Transparency at GuideCX: Our Roadblocks
By Belle Ferro
Sep 23, 2021
transparency

Here at GuideCX, we believe that transparency has a huge part to play when building trust. And although we’ve experienced onward and upward movement, there have been some challenges as well.

Some of the best lessons shared often come from how a company overcomes and recovers from struggles.

Here are a few things we’ve learned along the way. 

 

Our Goal and Our Name

“It would be the holy grail to change the role of an implementation manager,” says Peter Ord, Founder and CEO of GuideCX. As technology is advancing, there’s a new, better, and faster way to implement and onboard. We believe this is something that’s been long overdue—like wheels on a suitcase (which came after we landed on the moon).

We wanted to go above and beyond in the onboarding and implementation space, which is why at first we were named Beynd. However, as we continued to grow, we realized GuideCX fit us better. 

Changing a brand name is never easy, am I right? There’s paperwork, reintroductions, setting a media plan, and much more. If you know, you know. This was one of the first challenges. 

Here’s where the name GuideCX came from.

Deep in the Peruvian rainforest on the Inca Trail, Peter Ord was venturing with his family to Machu Picchu. The hike had been a last-minute addition on the trip of a lifetime. It was going to be a long trip, and there were so many initial worries: snakes, food rations, rain, dehydration, getting lost, and many more. Alas, there was comfort.

How? They had someone to guide them. This guide had anticipated their worries and gave them realistic expectations—there was transparency. They knew every point of the journey, and boom, there was trust. 

At GuideCX, we are guides. We want to be the best guides we can be to help our customers not have to worry about a thing. And also get them from point A to point B as seamlessly and efficiently as possible.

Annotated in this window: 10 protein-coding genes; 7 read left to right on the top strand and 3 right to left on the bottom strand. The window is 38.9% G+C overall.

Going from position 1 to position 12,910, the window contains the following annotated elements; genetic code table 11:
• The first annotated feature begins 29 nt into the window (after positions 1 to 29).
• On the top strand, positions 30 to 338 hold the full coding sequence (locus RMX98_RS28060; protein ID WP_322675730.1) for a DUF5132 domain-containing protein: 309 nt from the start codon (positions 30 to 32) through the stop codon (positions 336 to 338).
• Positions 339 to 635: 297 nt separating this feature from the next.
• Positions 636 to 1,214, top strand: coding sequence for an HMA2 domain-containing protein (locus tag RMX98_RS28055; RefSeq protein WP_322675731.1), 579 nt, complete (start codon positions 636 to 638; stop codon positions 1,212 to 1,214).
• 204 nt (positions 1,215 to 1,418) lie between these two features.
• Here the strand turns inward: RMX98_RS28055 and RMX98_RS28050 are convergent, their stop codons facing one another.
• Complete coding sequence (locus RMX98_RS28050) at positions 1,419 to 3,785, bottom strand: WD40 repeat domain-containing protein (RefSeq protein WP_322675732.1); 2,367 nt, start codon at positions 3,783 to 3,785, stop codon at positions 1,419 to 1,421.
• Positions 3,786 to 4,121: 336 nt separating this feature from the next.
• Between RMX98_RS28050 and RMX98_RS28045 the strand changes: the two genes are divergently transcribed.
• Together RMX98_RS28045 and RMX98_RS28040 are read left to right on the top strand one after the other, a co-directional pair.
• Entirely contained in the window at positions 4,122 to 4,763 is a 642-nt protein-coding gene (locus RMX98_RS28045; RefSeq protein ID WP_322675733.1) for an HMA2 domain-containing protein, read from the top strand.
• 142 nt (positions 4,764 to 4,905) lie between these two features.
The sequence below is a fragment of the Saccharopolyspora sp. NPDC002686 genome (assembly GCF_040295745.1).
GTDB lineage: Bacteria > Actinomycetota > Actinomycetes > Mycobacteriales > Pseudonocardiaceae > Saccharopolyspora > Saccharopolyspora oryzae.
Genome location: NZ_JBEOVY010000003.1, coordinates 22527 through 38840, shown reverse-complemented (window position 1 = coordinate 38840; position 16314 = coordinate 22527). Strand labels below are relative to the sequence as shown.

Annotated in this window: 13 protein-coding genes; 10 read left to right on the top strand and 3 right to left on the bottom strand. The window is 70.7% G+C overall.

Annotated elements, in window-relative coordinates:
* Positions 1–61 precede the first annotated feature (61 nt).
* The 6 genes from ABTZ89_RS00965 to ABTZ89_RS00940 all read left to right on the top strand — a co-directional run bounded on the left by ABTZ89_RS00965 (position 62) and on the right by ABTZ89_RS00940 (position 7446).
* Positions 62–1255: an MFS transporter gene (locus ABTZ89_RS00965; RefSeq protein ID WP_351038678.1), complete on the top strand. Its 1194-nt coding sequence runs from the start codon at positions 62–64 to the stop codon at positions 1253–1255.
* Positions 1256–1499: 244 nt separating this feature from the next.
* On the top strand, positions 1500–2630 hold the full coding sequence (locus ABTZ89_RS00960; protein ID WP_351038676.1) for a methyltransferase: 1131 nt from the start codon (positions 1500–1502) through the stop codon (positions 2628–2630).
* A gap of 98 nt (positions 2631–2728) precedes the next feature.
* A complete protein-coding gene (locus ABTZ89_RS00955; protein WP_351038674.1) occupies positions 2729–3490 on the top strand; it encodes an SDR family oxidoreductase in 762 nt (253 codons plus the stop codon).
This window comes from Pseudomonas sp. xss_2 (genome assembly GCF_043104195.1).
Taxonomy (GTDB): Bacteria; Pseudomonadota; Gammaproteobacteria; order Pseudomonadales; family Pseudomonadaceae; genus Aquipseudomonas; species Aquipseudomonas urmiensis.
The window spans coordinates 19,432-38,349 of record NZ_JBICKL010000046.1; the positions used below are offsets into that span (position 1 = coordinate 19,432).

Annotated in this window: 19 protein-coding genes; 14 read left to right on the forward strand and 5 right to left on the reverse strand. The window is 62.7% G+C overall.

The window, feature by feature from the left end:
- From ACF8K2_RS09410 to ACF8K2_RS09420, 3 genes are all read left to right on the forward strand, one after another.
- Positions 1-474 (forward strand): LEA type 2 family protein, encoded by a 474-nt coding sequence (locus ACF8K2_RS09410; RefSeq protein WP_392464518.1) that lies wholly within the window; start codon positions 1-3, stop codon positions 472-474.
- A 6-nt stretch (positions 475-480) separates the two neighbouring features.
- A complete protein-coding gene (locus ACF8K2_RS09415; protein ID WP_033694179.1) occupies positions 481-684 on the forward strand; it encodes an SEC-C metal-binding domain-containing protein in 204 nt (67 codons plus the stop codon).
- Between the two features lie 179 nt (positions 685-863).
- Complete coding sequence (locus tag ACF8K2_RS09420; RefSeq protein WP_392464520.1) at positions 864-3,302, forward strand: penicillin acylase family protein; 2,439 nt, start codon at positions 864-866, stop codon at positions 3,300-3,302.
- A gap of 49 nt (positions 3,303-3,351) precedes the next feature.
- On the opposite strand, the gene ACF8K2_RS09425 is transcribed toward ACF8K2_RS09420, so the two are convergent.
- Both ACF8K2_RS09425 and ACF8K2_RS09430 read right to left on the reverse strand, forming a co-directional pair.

SOC 2 Audit

Going through an SOC 2 audit was… interesting. For those who don’t know, SOC stands for “Security Organization Control”.

As we went through Type 1 and Type 2, it meant we were growing, but it also meant larger and more professional clients wanted more from us.

Type 2 required a lot of paperwork and documentation to prove our processes to protect sensitive information that we displayed in Type 1.

Honestly, it’s stressful—and sometimes, it’s how companies fail. If we weren’t as organized as we are, it could’ve gone downhill fast. However, now that the process is complete, we’re able to partner with more highly regulated companies. 

 

COVID-19

There are many companies out there that went out of business due to COVID-19. The statistics are heartbreaking. We had moved into our new office in February 2020—one month before the pandemic hit. It was almost apocalyptic; something I’m sure you’re familiar with as well. 

We were one of the lucky companies. When COVID hit, our CEO doubled sales commissions for the next two quarters, although it meant him losing money.

In Peter’s eyes, “If you can prove you can take care of people in the worst of times, it’s going to be all good.” Our product helped organize team projects while everyone was working remotely—for us and our customers.

This helped us realize our potential and we gained a new audience

Now post-pandemic, you see more transparency with smaller businesses across the country.

I’ve recently seen signs at restaurants saying something along the lines of, “Please be patient with our service. We’re understaffed due to COVID-19.” And honestly, I appreciate it so much. I would rather know what’s going on than be kept in the dark. 

 

Growth 

Growth is always great for a company, but with it comes growing pains. Not only was the SOC 2 audit one of those growing pains, but growing physically was definitely a challenge as well. 

When we started, we had about 30 people in 1,200 square feet behind an ice cream parlor.

Now, we’re in an office where we keep taking up more and more of the building as the months go by!

It requires more organization to make sure there’s room for everyone and that they have the tools they need to succeed. We also have to keep in mind what’s going to happen next as we plan further expansion.

Through all of these growing pains, there are four important things we’ve learned:

  1. Reflecting on who you and your company are to your core is important.
  2. The legal work is important and worth it. 
  3. Take care of your people.
  4. Stay organized. 

 

Transparency is the most important thing when it comes to doing business in this post-pandemic era, whether it’s in the B2B world, the tech industry, or in daily life.

People struggle and companies struggle.

Not everything is sunshine and rainbows, but sometimes struggles are just growing pains.

Always take the time to build trust with others by providing transparency and honesty to those around you. 

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